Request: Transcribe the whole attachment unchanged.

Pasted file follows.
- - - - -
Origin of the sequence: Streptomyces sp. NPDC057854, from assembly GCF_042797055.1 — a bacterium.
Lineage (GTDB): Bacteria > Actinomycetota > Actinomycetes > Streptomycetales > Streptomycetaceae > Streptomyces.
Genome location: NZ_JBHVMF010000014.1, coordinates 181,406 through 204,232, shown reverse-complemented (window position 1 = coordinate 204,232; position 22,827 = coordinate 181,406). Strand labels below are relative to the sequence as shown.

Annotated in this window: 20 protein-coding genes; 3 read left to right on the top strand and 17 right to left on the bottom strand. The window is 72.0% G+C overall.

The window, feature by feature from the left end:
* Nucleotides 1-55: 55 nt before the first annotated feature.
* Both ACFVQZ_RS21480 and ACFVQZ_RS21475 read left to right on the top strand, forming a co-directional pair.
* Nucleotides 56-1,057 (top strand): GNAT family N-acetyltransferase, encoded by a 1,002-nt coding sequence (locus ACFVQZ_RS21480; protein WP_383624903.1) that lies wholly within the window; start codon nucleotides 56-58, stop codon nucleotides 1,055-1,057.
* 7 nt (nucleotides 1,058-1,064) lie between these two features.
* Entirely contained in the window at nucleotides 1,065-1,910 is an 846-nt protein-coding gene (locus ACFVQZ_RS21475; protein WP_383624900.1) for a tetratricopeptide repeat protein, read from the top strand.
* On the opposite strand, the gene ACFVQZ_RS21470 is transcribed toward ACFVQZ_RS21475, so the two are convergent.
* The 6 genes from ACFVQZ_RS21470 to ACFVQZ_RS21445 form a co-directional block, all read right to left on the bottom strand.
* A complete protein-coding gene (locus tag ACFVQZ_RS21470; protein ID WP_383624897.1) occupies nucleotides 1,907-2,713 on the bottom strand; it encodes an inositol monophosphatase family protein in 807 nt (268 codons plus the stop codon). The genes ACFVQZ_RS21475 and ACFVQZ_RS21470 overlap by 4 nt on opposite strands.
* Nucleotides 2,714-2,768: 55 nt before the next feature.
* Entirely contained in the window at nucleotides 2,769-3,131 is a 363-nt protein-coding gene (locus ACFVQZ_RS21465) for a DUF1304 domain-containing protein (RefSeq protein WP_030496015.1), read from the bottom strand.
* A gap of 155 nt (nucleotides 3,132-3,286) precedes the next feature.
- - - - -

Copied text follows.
Origin of the sequence: Streptomyces sp. NPDC057854, from assembly GCF_042797055.1 — a bacterium.
Lineage (GTDB): Bacteria > Actinomycetota > Actinomycetes > Streptomycetales > Streptomycetaceae > Streptomyces.
Genome location: NZ_JBHVMF010000014.1, coordinates 181,406 through 204,232, shown reverse-complemented (window position 1 = coordinate 204,232; position 22,827 = coordinate 181,406). Strand labels below are relative to the sequence as shown.

Annotated in this window: 20 protein-coding genes; 3 read left to right on the top strand and 17 right to left on the bottom strand. The window is 72.0% G+C overall.

The window, feature by feature from the left end:
* Nucleotides 1-55: 55 nt before the first annotated feature.
* Both ACFVQZ_RS21480 and ACFVQZ_RS21475 read left to right on the top strand, forming a co-directional pair.
* Nucleotides 56-1,057 (top strand): GNAT family N-acetyltransferase, encoded by a 1,002-nt coding sequence (locus ACFVQZ_RS21480; protein WP_383624903.1) that lies wholly within the window; start codon nucleotides 56-58, stop codon nucleotides 1,055-1,057.
* 7 nt (nucleotides 1,058-1,064) lie between these two features.
* Entirely contained in the window at nucleotides 1,065-1,910 is an 846-nt protein-coding gene (locus ACFVQZ_RS21475; protein WP_383624900.1) for a tetratricopeptide repeat protein, read from the top strand.
* On the opposite strand, the gene ACFVQZ_RS21470 is transcribed toward ACFVQZ_RS21475, so the two are convergent.
* The 6 genes from ACFVQZ_RS21470 to ACFVQZ_RS21445 form a co-directional block, all read right to left on the bottom strand.
* A complete protein-coding gene (locus tag ACFVQZ_RS21470; protein ID WP_383624897.1) occupies nucleotides 1,907-2,713 on the bottom strand; it encodes an inositol monophosphatase family protein in 807 nt (268 codons plus the stop codon). The genes ACFVQZ_RS21475 and ACFVQZ_RS21470 overlap by 4 nt on opposite strands.
* Nucleotides 2,714-2,768: 55 nt before the next feature.
* Entirely contained in the window at nucleotides 2,769-3,131 is a 363-nt protein-coding gene (locus ACFVQZ_RS21465) for a DUF1304 domain-containing protein (RefSeq protein WP_030496015.1), read from the bottom strand.
* A gap of 155 nt (nucleotides 3,132-3,286) precedes the next feature.